Further giving this variant a sporty appeal are the sloping windows on its sides. The lines slowly drop forward and create a sharp look for the hot hatch. The dipping frame also ensures that the driver enjoys a better view of the road as the descending lines open up to a better angle for maneuvering through tight spots and narrow roads.

    Also adding subtle sporty design cues are its two-tone alloy wheels shod in 175/65 tires.

    Providing contrast to the sporty elements on the Honda Brio V CVT’s side profile are body-colored pillars, door handles, and side mirrors. The lack of side skirts also facilitates a minimalist look that appeals to many of today’s car buyers.

    Honda Brio V CVT by Juan Paulo Papa 4

    The rear end of this mid-variant Honda Brio features bulb-type taillamps, an LED high-mount stop lamp integrated into its discreet spoiler, chrome scripts, rear parking sensors, and provisions for a tow hook.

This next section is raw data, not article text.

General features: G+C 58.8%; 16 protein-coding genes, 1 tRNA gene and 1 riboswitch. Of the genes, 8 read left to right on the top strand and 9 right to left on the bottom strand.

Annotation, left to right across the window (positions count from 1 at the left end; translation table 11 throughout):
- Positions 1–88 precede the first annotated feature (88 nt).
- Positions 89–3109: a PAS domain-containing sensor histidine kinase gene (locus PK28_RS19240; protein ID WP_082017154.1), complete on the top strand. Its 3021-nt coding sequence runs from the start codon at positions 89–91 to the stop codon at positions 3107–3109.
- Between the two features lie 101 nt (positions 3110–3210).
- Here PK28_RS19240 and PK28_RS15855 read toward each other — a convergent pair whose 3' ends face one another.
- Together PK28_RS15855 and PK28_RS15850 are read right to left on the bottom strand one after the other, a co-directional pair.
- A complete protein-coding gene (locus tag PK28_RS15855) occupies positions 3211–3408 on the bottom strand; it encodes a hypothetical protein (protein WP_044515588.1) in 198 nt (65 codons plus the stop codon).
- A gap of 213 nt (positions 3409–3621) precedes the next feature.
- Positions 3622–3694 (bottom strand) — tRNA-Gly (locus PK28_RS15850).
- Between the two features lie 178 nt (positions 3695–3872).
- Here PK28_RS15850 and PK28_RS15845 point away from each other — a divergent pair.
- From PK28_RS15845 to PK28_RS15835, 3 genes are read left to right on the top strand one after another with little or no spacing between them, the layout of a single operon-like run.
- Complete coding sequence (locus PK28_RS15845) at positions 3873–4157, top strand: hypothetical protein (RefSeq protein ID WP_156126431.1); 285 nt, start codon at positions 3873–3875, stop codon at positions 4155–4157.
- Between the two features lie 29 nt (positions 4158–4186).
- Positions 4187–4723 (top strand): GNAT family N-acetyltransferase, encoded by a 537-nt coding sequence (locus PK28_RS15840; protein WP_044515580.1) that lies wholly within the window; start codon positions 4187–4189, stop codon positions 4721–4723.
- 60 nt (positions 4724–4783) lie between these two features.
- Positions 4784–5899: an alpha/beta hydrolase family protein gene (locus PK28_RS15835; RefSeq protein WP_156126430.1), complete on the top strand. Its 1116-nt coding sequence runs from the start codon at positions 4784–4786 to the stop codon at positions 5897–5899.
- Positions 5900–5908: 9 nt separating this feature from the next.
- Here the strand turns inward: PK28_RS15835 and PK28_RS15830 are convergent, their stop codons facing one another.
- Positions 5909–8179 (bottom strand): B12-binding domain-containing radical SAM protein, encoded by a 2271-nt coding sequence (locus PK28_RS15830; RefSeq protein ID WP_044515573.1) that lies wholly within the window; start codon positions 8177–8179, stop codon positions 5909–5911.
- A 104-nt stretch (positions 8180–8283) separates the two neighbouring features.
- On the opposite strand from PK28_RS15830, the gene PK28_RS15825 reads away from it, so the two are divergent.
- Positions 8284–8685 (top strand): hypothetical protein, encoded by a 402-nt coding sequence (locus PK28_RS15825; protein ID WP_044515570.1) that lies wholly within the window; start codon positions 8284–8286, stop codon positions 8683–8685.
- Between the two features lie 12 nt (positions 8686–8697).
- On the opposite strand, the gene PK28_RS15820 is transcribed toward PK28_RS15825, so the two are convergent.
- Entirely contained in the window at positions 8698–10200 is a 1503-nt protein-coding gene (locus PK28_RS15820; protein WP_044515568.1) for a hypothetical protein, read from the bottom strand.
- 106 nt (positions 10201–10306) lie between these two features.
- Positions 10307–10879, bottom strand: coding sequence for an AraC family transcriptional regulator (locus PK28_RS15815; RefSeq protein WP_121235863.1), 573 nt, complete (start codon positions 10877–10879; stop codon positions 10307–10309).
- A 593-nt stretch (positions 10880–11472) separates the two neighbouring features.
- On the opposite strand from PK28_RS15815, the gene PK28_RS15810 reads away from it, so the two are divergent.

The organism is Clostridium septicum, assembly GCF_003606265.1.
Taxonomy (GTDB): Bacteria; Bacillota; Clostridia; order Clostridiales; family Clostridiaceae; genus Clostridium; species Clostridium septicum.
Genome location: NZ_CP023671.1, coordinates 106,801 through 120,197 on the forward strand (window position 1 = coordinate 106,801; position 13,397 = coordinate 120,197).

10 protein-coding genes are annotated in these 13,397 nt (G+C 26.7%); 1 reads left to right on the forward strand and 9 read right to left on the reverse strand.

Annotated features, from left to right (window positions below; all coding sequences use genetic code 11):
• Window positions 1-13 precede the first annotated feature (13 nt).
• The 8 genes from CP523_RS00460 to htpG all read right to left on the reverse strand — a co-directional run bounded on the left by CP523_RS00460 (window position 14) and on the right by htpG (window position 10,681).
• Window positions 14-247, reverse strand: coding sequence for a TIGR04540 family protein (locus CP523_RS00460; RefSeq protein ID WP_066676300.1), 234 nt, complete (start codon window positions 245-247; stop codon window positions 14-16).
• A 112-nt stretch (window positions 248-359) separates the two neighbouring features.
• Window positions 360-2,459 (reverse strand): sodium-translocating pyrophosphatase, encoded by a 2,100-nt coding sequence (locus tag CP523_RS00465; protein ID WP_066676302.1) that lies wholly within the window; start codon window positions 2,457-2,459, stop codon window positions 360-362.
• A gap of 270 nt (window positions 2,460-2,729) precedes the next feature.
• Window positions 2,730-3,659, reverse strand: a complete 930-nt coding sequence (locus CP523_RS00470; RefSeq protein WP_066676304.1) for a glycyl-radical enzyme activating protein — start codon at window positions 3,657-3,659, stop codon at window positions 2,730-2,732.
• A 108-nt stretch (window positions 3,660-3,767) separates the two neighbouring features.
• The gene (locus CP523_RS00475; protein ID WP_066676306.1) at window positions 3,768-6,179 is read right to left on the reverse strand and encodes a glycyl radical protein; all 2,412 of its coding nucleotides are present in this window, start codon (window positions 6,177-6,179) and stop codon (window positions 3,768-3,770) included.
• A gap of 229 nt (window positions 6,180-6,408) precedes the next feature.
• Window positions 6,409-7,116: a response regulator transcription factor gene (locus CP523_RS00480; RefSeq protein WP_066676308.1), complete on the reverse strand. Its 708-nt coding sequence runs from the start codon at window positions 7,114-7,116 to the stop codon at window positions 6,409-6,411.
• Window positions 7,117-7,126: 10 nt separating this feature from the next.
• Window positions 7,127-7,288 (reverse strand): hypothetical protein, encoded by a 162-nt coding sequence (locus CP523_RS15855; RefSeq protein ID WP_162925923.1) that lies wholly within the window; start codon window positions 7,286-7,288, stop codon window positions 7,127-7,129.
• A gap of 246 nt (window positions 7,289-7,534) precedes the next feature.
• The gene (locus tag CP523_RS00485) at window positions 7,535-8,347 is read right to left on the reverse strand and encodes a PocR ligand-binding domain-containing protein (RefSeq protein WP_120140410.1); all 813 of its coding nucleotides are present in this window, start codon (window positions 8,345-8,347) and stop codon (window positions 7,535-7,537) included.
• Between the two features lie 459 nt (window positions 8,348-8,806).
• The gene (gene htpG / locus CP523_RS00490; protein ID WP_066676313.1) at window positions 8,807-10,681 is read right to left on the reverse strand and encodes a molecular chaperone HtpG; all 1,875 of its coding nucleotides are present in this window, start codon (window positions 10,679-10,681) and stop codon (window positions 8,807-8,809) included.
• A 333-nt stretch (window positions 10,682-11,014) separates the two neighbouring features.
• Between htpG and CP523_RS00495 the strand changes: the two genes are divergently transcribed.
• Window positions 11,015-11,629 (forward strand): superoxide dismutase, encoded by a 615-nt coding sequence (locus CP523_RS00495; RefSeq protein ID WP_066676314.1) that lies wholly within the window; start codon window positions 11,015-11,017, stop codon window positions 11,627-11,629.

I appreciate that Honda made the rear glass large enough to see what’s behind you. The rear hatch too has its own button and is hydraulically-assisted, which is always a plus.

    Overall the Honda Brio V CVT offers the perfect balance of sportiness and minimalist design that it stands out from the crowd without being too loud.

    Well balanced interior

    The cabin of the Honda Brio V CVT offers the perfect balance of nostalgia and modern features.

    Welcoming the front-row occupants are semi-bucket seats with upholstery trims that appear like they’re taken from a ‘90s lookbook. These provide ample cushioning and bolstering to keep the driver and the front passenger snugly in place during various driving situations.

    Honda Brio V CVT by Juan Paulo Papa 11

    Similar trims are applied to the second-row seats, which understandably lack a pull-down armrest.

    Honda Brio V CVT by Juan Paulo Papa 12